On the Gallian Front
Valkyria Chronicles takes place in a fantasy world, in Europa. It’s likely inspired by Europe. The main conflict revolves around the in-game equivalent of World War II, the Second Europan War. The story is told through the lens of a narrator reading from a history book focused on the principality of Gallia’s role in the Second Europan War. I loved the “historical fantasy” sort of feeling to this story and world, it felt really fresh. Plus, the visual style of the game leans into the history book theme as well, with the graphics rendered in a way that makes them like illustrations. I works well, and looks great!
The main story is progressed by completing story missions, with cutscenes in between them. You can view the cutscenes at your own pace, with no single cutscene taking very long. Some of the cutscenes are fully animated and cinematic, while others are brief dialogue sequences.I enjoyed both kinds, and was surprised at the amount of variety in the dialogue sequences.
The dialogue cutscenes use comic book style panels for the characters involved. The panels usually just show the characters’ heads, but in some instances pull back and show a unique animation depending on the character and cutscene.
The main plot is excellent, if a little slow to really get going. Once various plot points begin to come together though, it picks up steam at an exhilarating pace. Once I reached the latter half of the game, I found myself thinking of these characters and story frequently, even when I wasn’t playing the game. I just had to see what became of all of them, and what would happen next!
The world building is expertly done too. Concepts like ragnite, the primary fuel source of the world, are explained at a good pace. It never feels over your head or too heavy-handed in its delivery. The history of Europa and its people are also gradually detailed. Of course, if you forget any of the information relayed in the story cutscenes, or simply want to read more, there’s a glossary where you can read more about a wide array of in-game terms and characters.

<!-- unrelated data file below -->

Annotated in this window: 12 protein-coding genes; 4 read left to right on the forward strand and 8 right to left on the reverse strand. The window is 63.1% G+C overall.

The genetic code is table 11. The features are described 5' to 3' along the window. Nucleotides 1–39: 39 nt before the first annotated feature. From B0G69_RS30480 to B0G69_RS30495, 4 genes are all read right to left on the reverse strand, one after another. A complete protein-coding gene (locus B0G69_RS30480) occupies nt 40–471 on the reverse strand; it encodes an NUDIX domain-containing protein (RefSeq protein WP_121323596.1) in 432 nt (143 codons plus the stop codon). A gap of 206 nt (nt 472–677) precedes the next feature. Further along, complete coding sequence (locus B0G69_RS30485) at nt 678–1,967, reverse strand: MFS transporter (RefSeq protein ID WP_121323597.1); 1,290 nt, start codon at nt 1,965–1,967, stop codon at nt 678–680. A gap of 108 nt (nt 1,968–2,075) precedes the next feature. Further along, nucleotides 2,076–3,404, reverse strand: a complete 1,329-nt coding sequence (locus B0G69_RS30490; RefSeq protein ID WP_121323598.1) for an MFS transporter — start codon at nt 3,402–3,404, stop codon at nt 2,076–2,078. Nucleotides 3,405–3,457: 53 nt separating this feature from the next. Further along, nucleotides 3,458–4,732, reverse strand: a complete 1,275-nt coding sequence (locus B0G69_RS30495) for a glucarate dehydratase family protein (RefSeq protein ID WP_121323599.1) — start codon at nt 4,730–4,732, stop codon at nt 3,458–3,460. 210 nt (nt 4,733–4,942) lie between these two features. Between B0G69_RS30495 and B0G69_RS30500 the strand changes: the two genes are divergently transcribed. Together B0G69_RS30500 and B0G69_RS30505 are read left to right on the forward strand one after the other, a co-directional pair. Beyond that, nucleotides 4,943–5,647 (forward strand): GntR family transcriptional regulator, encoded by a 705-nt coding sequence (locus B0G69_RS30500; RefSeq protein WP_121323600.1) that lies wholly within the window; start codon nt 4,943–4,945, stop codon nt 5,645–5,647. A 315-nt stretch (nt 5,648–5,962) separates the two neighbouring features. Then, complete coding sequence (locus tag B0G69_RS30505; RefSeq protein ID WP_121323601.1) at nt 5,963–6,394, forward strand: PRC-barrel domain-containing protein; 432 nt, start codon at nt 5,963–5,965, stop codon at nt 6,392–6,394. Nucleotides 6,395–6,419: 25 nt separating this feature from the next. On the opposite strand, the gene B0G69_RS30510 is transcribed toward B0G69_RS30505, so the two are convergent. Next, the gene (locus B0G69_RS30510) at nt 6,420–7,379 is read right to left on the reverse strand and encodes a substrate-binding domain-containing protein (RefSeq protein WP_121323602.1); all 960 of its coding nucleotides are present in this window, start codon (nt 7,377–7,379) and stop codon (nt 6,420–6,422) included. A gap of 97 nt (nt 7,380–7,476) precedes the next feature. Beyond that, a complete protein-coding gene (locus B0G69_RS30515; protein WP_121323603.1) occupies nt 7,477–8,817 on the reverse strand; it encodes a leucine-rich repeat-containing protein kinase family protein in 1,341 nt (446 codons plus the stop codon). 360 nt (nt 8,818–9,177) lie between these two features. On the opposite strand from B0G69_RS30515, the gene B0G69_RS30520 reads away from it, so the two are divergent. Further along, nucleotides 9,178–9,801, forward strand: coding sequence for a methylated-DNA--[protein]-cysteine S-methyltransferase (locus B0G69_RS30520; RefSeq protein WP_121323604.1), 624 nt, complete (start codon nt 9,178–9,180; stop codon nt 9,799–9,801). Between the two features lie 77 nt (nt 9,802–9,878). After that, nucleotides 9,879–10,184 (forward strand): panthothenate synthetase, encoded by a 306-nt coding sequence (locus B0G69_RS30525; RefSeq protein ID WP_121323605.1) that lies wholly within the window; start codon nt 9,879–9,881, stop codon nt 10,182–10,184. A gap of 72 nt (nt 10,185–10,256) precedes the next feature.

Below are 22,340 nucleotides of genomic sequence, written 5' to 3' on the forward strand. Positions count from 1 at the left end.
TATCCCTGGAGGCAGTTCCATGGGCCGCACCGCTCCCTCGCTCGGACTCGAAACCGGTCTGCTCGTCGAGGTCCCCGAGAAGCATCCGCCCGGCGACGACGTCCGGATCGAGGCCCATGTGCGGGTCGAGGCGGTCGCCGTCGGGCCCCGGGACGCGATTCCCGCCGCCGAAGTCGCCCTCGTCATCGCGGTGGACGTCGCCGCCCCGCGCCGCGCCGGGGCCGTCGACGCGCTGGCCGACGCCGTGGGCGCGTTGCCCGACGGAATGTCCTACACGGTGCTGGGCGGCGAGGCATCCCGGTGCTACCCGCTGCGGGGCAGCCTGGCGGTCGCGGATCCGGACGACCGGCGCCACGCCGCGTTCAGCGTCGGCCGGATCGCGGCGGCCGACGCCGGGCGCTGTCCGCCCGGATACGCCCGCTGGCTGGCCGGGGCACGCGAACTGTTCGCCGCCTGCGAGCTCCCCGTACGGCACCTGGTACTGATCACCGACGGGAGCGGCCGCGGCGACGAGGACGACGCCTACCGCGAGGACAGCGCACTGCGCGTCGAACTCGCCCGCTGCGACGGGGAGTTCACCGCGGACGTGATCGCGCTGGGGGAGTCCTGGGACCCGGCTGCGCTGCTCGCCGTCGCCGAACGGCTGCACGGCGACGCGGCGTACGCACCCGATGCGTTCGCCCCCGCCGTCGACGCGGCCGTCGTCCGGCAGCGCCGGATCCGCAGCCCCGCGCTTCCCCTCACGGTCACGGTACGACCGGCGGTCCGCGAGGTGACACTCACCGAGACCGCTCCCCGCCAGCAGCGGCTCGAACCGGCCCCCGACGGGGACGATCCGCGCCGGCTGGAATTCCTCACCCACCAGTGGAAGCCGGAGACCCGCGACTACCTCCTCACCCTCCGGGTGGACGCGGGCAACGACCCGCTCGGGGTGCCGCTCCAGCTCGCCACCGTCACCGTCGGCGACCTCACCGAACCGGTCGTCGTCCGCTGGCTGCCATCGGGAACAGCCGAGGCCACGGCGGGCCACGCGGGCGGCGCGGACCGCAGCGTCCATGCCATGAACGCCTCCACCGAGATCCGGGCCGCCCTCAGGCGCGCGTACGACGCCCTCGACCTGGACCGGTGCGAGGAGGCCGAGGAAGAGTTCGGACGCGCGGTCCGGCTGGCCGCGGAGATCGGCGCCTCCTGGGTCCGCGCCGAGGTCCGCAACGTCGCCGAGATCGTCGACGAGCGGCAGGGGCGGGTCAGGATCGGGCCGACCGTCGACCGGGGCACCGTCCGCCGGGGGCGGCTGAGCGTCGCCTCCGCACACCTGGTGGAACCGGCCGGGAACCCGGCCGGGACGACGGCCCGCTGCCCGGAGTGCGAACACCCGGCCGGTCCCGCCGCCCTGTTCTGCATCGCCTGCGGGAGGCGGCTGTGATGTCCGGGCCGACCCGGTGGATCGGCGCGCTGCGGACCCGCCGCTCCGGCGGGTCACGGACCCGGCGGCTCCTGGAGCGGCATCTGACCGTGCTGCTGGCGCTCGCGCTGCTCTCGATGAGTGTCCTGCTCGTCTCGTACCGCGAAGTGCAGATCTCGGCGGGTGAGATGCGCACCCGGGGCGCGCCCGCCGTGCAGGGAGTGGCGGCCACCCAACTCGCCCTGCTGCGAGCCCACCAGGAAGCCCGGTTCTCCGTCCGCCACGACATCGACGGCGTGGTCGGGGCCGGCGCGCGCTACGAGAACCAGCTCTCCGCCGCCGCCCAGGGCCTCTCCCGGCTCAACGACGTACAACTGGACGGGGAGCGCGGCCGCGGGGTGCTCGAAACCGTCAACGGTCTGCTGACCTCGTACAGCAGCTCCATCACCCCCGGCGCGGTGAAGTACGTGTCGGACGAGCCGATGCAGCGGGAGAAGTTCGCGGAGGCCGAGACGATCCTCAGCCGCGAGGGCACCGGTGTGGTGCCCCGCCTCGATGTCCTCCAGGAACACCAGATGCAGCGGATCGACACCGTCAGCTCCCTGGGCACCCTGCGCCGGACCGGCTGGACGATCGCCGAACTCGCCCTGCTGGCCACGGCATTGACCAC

Of course, Europa wouldn’t be very interesting without good characters. The main cast of Valkyria Chronicles was very likable, and filled with human characters with quirks and flaws. Additional backstory is available for each of the main characters in the form of optional story chapters available later in the game, and I can’t recommend these enough. The optional missions added a lot to my love of this cast. These characters are used to tell a very emotional and touching story over the course of the game. Seriously, it knows how to hit you in the feels, and when it hits you, it hits hard.
Critiques and Final Thoughts
My biggest complaints come from the first half of my playthrough, when I was still figuring things out.
For one, I was failing missions more frequently in the beginning. Sometimes I would reach a point where I knew I had made horrible mistakes that I had no chance of coming back from. In those cases, I really wish there had been a quick option to restart the mission. There is a restart option, but only when you fail the mission. If you have an earlier save, you can always reload that any time on your turn, but early in the game I hadn’t made a habit of creating lots of saves yet. That’s my fault though.
The early game is a little slow too, in terms of both plot and gameplay. Things are happening in the story, but you don’t really get a feel of where it’s leading until later, and I didn’t really feel drawn in until that point.
But these grievances are really minor in the end. The experience as a whole is extremely compelling. The mechanics and story are so enjoyable, I’m even considering a second playthrough, or at least replaying some story mission in New Game+. If you’re a fan of strategy RPGs, definitely give Valkyria Chronicles a try! Even if you haven’t played any strategy games, this could be a very fun place to start if you’re willing to give it a try!